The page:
Urinary Polyamines as Biomarkers for Ovarian Cancer
Tutkimustuotos › › vertaisarvioitu
|Julkaisu||INTERNATIONAL JOURNAL OF GYNECOLOGICAL CANCER|
|DOI - pysyväislinkit|
|Tila||Julkaistu - syyskuuta 2017|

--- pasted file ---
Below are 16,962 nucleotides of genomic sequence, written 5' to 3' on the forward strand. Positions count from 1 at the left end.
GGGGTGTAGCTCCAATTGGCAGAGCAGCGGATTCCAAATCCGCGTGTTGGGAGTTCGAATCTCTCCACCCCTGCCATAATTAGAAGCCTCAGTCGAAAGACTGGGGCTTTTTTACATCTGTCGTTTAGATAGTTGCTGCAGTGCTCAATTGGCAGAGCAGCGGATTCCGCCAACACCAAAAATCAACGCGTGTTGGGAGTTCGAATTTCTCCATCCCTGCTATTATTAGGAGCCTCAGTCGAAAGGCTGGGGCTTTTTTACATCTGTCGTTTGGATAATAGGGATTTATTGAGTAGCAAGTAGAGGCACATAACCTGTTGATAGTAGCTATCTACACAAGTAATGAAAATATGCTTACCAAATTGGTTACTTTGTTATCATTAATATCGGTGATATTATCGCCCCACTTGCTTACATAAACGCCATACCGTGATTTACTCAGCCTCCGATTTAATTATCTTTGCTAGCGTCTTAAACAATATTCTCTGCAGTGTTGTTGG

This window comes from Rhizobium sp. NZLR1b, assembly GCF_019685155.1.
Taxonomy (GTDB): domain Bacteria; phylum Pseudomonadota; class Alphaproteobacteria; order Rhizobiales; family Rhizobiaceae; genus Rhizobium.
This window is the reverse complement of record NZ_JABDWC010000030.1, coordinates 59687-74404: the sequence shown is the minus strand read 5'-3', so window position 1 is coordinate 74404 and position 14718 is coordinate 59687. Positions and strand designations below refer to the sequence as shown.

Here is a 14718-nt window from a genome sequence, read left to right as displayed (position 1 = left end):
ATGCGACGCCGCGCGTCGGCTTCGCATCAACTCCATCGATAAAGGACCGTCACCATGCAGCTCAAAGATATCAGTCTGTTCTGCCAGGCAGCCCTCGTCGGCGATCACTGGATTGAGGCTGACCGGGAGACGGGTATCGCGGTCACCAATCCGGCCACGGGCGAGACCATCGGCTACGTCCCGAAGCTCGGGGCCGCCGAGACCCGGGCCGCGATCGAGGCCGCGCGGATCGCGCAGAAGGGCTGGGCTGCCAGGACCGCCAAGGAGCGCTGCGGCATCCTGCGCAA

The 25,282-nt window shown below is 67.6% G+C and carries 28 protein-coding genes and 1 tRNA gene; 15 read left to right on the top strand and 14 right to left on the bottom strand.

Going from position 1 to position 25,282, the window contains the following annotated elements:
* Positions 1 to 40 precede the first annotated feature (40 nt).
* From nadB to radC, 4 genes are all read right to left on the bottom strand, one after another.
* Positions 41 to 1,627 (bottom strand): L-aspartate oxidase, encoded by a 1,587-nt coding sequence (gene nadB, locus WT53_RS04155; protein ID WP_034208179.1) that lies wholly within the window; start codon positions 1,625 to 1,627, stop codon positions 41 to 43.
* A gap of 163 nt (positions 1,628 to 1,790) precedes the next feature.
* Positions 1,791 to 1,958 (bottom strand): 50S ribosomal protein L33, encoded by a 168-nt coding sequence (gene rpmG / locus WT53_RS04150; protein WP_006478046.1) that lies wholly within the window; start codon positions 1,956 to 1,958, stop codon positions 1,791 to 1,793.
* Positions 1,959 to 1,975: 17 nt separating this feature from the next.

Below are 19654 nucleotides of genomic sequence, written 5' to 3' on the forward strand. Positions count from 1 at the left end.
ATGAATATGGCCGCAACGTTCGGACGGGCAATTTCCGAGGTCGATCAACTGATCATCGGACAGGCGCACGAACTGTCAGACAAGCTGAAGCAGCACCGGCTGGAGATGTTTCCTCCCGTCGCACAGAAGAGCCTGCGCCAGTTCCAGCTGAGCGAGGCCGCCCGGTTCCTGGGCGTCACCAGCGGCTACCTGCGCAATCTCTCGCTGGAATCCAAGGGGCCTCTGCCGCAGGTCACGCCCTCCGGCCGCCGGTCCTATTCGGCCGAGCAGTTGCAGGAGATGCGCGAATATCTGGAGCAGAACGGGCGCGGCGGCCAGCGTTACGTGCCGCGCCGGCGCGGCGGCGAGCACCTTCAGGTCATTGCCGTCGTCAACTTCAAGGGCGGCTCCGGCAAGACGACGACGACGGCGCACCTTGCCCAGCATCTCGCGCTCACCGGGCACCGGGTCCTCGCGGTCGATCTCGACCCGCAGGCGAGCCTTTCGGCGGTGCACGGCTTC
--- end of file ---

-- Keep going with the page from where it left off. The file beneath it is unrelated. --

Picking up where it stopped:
OBJECTIVES:Elevated concentrations of polyamines have been found in urine of patients with malignant tumors, including ovarian cancer. Previous research has suffered from poorly standardized detection methods. Our liquid chromatography-tandem mass spectrometry (LC-MS/MS) method is capable of simultaneous standardized analysis of most known polyamines. Liquid chromatography-tandem mass spectrometry has not previously been used in the differential diagnostics of ovarian tumors in postmenopausal women.MATERIALS AND METHODS:In this prospective study, postmenopausal women (n = 71) presenting with an adnexal mass and, as controls, women with genital prolapse or urinary incontinence scheduled for surgery (n = 22) were recruited in the study. For analysis of the polyamines, a morning urine sample was obtained before surgery. Preoperative serum CA125 concentrations were determined in the study group.RESULTS:Twenty-three women with benign and 37 with malignant ovarian tumors were eligible. Of all analyzed polyamines, only urinary N,N-diacetylspermine showed statistically significant differences between all groups except controls versus benign tumors. N,N-diacetylspermine was elevated in malignant versus benign tumors (P < 0.001), in high-grade versus low malignant potential tumors (P < 0.001), in stage III to IV versus stage I to II cancers (P < 0.001), and even in early-stage cancer (stage I-II) versus benign tumors (P = 0.017). N,N-diacetylspermine had better sensitivity (86.5%) but lower specificity (65.2%) for distinguishing benign and malignant ovarian tumors than CA125 with a cut-off value of 35 kU/L (sensitivity, 75.7%; specificity, 69.6%).CONCLUSIONS:Urinary N,N-diacetylspermine seems to be able to distinguish benign and malignant ovarian tumors as well as early and advanced stage, and low malignant potential and high-grade ovarian cancers from each other, respectively.